There simply is no replacement for butter, sugar and all-purpose flour in certain recipes — chief among them, shortbread. I adore a good shortbread cookie and consider them important nourishment for my soul. Sometimes my body craves a buttery shortbread cookie, and far be it from me to deny it. It’s called wellness! These blood orange cardamom shortbread cookies may be my favorite shortbread yet. Blood orange zest infuses the not-too-sweet dough and perfectly complements the warm, citrusy notes of cardamom. To make these cookies Valentine’s Day worthy, I dip each cookie in a naturally shocking pink blood orange glaze and adorn it with a sprinkle of blood orange zest and flaky salt. Happy Valentine’s Day, indeed.
The beauty of these cookies is that, despite their glamorous appearance, they are very easy. The dough comes together quickly in one bowl, you roll it into logs, let it chill in the fridge for an hour and then, rather than fussing with rolling pins and cookie cutters, you simply slice and bake. Not easy as pie — way, way easier. Once the cookies have cooled, you casually dip each cookie into the two ingredient glaze that comes together in 1 minute. Done. The cookies store well and the dough freezes well, so feel free to make these in advance. I know Valentine’s Day is usually all about rich, decadent chocolate (which is great), but these cookies are a good and zesty contrast.
Whether or not you are celebrating Valentine’s Day, take the opportunity to treat yourself — to these cookies and a little act of self-love. If you want to show yourself some love in material form (you deserve it!), see below for some picks.
Love, xo Maggie
p.s. for an even simpler V-Day treat, check out these chocolate covered dates.
- 1 cup unsalted butter (2 sticks), room temperature
- 2/3 cup granulated cane sugar, plus more for coating
- 1/4 tsp vanilla extract
- 2 tsp blood orange zest, plus more for sprinkling
- 1.5 tsp ground cardamom
- 3/4 tsp sea salt
- 1 egg, yolk and white separated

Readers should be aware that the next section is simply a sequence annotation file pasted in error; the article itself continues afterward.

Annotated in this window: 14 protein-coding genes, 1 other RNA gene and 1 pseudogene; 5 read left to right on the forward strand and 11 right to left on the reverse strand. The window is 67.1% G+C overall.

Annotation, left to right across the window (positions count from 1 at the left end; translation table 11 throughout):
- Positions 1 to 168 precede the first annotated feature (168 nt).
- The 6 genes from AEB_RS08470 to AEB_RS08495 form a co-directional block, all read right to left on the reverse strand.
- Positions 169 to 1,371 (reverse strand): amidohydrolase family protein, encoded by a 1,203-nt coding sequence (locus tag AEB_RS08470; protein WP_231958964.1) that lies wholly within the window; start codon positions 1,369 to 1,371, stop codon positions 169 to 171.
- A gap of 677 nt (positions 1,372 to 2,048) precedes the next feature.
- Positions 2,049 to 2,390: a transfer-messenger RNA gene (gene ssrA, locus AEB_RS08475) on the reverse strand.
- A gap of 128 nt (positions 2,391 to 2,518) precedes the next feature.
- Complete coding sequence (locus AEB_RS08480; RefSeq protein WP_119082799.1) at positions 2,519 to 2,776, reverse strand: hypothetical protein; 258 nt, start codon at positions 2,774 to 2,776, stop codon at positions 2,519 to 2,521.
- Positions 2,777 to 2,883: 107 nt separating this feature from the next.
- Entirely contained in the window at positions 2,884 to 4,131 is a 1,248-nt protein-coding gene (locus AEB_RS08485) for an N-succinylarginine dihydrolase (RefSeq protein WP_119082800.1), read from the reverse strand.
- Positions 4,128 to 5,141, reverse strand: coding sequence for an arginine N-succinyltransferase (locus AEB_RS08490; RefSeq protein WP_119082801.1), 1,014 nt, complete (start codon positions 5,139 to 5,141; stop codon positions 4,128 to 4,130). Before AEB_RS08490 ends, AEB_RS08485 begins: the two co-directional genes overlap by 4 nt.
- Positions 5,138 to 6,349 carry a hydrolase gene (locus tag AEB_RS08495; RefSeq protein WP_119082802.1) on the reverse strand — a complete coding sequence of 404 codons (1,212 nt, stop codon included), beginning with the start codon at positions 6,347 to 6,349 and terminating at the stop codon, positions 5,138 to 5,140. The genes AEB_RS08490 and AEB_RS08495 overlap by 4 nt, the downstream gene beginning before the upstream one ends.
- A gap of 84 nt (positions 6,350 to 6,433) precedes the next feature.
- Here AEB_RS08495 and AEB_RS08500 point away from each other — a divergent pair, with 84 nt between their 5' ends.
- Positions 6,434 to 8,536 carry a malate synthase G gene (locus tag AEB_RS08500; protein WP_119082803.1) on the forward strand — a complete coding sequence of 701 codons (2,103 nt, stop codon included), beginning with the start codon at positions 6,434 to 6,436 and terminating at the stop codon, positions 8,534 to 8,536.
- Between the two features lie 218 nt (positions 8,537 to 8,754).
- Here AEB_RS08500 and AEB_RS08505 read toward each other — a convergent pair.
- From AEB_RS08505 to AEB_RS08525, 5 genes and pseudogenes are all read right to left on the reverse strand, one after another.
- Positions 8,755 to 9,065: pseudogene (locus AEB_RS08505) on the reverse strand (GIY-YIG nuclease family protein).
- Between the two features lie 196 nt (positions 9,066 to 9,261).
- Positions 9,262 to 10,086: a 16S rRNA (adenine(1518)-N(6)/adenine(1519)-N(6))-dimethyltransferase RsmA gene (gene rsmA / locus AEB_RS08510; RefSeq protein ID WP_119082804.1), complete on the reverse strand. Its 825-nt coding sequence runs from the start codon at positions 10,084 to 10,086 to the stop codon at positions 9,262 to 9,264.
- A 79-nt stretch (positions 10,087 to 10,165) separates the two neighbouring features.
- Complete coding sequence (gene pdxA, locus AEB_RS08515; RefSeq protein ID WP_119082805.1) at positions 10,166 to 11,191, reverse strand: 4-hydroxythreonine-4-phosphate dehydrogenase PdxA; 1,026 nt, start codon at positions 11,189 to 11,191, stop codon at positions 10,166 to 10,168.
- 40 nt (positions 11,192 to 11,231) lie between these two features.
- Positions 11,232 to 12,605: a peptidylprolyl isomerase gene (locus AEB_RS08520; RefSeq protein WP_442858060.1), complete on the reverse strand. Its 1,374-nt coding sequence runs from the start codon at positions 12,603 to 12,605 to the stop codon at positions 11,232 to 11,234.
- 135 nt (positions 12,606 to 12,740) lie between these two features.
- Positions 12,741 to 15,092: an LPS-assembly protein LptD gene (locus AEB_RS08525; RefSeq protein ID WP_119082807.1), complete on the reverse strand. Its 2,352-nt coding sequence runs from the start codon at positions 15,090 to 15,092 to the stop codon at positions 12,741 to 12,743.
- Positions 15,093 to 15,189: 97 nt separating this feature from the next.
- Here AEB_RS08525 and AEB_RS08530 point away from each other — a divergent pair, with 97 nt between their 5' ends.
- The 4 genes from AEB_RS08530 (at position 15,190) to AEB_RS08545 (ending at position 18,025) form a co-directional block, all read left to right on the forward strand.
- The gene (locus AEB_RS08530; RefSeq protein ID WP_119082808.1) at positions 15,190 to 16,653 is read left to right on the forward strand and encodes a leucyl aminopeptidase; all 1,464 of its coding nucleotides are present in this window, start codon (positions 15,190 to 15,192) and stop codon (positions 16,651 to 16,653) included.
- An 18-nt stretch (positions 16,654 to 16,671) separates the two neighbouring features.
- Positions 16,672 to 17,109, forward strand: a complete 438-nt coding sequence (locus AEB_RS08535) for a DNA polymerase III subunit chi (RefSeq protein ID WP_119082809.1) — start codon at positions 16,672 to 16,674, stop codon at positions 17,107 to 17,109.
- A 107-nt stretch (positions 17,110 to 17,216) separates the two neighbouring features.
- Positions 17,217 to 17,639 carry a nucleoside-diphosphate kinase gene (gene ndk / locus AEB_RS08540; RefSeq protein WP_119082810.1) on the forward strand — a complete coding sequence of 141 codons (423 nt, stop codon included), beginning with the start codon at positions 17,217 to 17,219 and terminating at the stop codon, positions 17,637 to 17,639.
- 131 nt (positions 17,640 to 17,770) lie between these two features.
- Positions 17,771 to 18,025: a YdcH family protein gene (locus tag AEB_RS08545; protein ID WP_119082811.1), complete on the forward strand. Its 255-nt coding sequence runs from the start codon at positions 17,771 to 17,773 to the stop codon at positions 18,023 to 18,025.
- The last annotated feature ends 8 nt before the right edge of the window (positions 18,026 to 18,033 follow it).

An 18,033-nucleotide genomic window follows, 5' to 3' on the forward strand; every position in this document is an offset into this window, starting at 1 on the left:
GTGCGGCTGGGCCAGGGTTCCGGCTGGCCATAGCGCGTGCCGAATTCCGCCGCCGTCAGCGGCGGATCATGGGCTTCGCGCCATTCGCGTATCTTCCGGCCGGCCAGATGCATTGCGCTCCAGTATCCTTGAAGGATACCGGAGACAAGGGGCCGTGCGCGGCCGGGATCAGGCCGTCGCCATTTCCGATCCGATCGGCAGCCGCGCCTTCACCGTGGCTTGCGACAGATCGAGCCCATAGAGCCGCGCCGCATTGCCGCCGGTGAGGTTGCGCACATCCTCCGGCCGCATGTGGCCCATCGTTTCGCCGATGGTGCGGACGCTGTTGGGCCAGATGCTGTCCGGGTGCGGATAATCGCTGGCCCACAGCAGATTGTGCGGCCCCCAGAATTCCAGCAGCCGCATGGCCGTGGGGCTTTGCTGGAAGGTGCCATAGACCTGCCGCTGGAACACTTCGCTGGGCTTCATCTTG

- 2 cups unbleached all-purpose flour, spooned and leveled
- To serve: Blood orange glaze and a sprinkle of orange zest and flaky salt
For the glaze:
- 1.5 cups powdered sugar
- 3 tbsp blood orange juice
- Using a stand mixer fitted with the paddle attachment or an electric hand mixer and bowl, beat the butter, sugar, vanilla, orange zest, cardamom and salt until very light and creamy (about 4-6 minutes). Add the egg yolk (**yolk only**) and continue beating until fully incorporated. Scrape down the sides of the bowl with a spatula and slowly add the flour with the mixer running on low until just combined and the mixture is starting to come together into a dough.
- Dump the dough out onto a piece of parchment paper and work any unincorporated flour into the dough with your hands. Divide the dough in half and, using your hands, form each half into a round log approximately 2 inches in diameter (it doesn’t have to be perfect). If the dough is particularly sticky, sprinkle lightly with flour. Wrap each log in parchment and refrigerate until firm — about 1 1/2 hours.
- When ready to bake, preheat oven to 350 degrees. Line two baking sheets with parchment paper. Remove the logs from the fridge and let sit at room temperature for about 5 minutes. In a small bowl, beat the reserved egg white. Using a pastry brush, brush the outside of each log with the egg white. Roll in sugar. Using a serrated knife, slice the logs into 1/2 inch rounds. Arrange the slices 1 inch apart on the baking sheets. Bake until lightly golden brown around the edges, about 15-20 minutes. Allow to cool on the pan for a few minutes before transferring to a wire rack to cool completely.
- While the cookies bake, make the glaze by whisking together the powdered sugar and blood orange juice until smooth. Adjust the consistency as needed by adding more sugar to thicken or orange juice to thin. Once the cookies have completely cooled, dip each cookie in the glaze. Alternatively, you can drizzle the glaze over the cookies or spread it onto the cookies. Sprinkle additional orange zest and flakyÂ salt atop the glaze. Enjoy!